Posts Tagged ‘DIY’
Shellac may just be one of the best beauty inventions. There is something about looking down at my nails and seeing them shine back at me, beaming for all the world to see. But I have found just two problems: 1) a girl who lives for polished nails cannot bear to wear the same colour for 2-3 weeks, 2) having to go to the salon to have the shellac removed seems like a waster of time and money. Since I do not Shellac often — I’m much to indecisive to settle on one lacquer colour a week — visiting the salon to have the polish removed just doesn’t seem viable. Here’s an at home solution to removing your Shellac DIY-style:
What You’ll Need:
- nail polish remover
- cotton pad, cut into six
- tin foil
- manicure stick/skewer
Simply cut the cotton pad into pieces large enough to cover your nail. Drench the cotton pad in nail polish remover, place on top of nail, and wrap end of finger in tin foil. Leave for 10+ minutes until removing tin foil and cotton. At this point the polish should be completely separated, you’ll even see that the top coat has separated from the colour. If the polish is not flaking off, leave cotton and tin foil on for a few minutes longer. Use the manicure stick to rub off any remnants of Shellac polish.
In effort to make DIY/crafting my new hobby, this weekend I successfully completed another amazing DIY. This project was even more fun because it involves fashion! The tie dye denim look is perfect for any pair of jeans that have lost their way in your closet and need to be revived. I know most of you have at least one pair of jeans you don’t wear — I have approximately 12 pairs of jeans, but mostly wear two or three.
What you’ll need:
- dark denim
- rubber bands
- rubber gloves
First, soak your jeans in a bucket of water, this will ensure that your denim creates maximum absorbency.
Next tie jeans with multiple elastic bands. It’s recommended to use thick rubber bands, so since I was unable to find these, I used clothing elastic instead. Start at the legs and twist and tie denim with bands. The more rubber bands you use, the more blue that will be left.
Fill your bucket with 1 part bleach, 2 parts water. My bucket was filled about half-way full. Use rubber gloves to immerse the jeans in the solution and if needed use some sort of weight to keep the jeans completely immersed. This way you won’t have to rotate the denim. Check on the colour of the denim occasionally, I bleached my jeans for about 2 hours to achieve a light, almost white denim colour.
When you are satisfied with the bleached colour, carefully cut off all elastic bands, and wash jeans immediately. Be sure to wash alone and use detergent. Hang to dry, and you’re done! One last step is to put your washing machine through another wash cycle with nothing in it to ensure all bleach is cleared from the machine.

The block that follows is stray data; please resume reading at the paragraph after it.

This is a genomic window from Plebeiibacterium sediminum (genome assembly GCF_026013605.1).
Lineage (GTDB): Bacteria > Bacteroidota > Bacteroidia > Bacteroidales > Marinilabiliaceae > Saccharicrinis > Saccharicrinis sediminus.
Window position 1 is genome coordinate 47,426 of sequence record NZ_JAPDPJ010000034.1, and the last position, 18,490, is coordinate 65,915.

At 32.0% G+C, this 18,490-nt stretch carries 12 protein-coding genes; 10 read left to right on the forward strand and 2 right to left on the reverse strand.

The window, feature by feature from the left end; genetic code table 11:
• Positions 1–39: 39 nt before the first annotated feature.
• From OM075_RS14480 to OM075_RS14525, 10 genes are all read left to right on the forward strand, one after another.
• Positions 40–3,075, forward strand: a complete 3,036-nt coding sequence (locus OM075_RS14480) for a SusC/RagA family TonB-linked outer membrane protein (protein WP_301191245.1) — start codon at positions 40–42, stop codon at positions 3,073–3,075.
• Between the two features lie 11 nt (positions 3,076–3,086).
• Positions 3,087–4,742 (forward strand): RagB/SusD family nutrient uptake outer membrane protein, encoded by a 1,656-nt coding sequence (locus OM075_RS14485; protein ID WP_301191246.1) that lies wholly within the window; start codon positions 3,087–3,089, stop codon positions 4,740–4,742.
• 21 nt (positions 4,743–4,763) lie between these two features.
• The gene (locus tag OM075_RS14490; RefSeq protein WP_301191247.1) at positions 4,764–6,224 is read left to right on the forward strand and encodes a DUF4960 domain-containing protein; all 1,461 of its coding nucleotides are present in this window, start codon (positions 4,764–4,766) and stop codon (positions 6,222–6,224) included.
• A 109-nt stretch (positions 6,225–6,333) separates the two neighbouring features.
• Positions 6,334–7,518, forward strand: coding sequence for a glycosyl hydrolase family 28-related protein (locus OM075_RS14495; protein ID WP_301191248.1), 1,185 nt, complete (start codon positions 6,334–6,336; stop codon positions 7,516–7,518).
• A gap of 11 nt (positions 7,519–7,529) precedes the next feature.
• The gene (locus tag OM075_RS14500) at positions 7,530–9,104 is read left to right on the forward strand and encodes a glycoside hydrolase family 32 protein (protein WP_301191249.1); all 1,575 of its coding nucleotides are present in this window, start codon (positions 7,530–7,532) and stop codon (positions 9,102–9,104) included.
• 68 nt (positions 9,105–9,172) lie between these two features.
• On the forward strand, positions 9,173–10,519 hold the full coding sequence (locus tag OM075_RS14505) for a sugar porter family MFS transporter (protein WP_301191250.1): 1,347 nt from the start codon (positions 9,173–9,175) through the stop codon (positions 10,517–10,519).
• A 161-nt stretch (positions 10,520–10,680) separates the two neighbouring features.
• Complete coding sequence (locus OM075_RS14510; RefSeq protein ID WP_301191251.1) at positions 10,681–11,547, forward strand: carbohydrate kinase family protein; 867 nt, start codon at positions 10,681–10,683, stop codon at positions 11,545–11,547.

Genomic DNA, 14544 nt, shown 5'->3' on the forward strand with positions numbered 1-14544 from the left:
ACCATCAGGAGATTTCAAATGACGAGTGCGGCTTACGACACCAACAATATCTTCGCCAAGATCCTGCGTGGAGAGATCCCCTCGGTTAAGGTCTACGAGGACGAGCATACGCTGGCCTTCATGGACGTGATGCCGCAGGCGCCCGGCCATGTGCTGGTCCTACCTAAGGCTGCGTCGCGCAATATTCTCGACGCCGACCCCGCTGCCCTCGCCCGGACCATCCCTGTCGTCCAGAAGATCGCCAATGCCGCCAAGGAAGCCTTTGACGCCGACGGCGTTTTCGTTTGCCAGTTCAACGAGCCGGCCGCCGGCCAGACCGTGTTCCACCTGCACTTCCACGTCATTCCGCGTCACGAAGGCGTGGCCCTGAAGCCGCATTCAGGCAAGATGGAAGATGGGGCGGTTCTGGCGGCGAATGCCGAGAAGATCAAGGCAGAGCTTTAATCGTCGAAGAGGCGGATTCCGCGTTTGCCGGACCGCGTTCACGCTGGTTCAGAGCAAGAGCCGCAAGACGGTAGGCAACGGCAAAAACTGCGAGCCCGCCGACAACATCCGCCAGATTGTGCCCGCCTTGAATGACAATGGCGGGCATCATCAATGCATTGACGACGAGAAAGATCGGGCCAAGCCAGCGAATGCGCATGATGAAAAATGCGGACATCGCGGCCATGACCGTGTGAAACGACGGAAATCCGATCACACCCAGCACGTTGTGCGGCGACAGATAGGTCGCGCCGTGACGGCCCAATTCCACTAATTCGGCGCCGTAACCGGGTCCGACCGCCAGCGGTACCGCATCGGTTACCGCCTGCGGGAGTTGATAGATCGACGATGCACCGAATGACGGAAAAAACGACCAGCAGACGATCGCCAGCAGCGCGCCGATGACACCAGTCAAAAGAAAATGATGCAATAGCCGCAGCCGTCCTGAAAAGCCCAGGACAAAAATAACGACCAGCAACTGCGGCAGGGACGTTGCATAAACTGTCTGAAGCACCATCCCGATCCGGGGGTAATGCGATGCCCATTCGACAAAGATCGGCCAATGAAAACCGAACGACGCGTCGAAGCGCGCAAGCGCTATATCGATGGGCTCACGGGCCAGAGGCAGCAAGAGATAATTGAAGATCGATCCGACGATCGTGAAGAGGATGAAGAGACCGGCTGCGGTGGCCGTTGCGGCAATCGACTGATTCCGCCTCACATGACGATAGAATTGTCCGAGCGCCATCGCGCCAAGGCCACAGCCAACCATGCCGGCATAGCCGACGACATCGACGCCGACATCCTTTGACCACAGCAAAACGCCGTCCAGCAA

So excited to wear these all summer long! These pair perfectly with classic black and white t-shirts, flats and booties. Enjoy!
Although I may not be a pro shutterbug, I can still say I love photography, and imagine one day I will too develop iconic images (maybe only in my mom’s books). Since I also love a good and simple DIY, I think this is the perfect project for the weekend, especially since the warm weather allows you to shoot into the night.
Photos via Globetrotter Diaries
This DIY was actually done by one of the lovelies at Honestly…WTF’s sister. If you have an SLR click here to discover how to get out and love the city lights.
I’ve never really found purpose for a coaster, or maybe I’ve never found a coaster I liked. To me, coasters seem a little pretentious, is your coffee table really too good for my mug? Maybe it is, but in any case my tables would gladly accept a coffee ring as a comforting morning salute.
When I found this DIY for lace coasters, I was definitely intrigued, especially since it involved spray paint, something about it is just so rebellious and satisfying. Of course, I’ve been all over lace for the past four years so it’s no wonder this Martha Stewart craft caught my eye.
What You’ll Need:
- white tiles (I used 4.5″x4.5″ and 6″x8″)
- spray adhesive
- gloss spray paint
- surface protection pads
Begin by covering one side of the lace with spray adhesive, and position it onto the tile. Spray the tile and lace with a quick but opaque coat of paint, being sure to cover the entire surface of the tile.
The paint dries extremely fast so almost immediately after you can remove the lace and leave paint to set. I recommend using multiple pieces of lace, as the fabric take longer to dry and can transfer paint to new tiles. Once tiles are dry, stick surface protection pads (you know the things you put on the inside of drawers and cupboards) to the bottom of the tile so that the rough surface does not damage your table. The rubber, non-slip ones are also great and avoid drink spillage.
I ended up using a few larger tiles I found in my parents’ basement. Large tiles are perfect for pots, pans and teapots.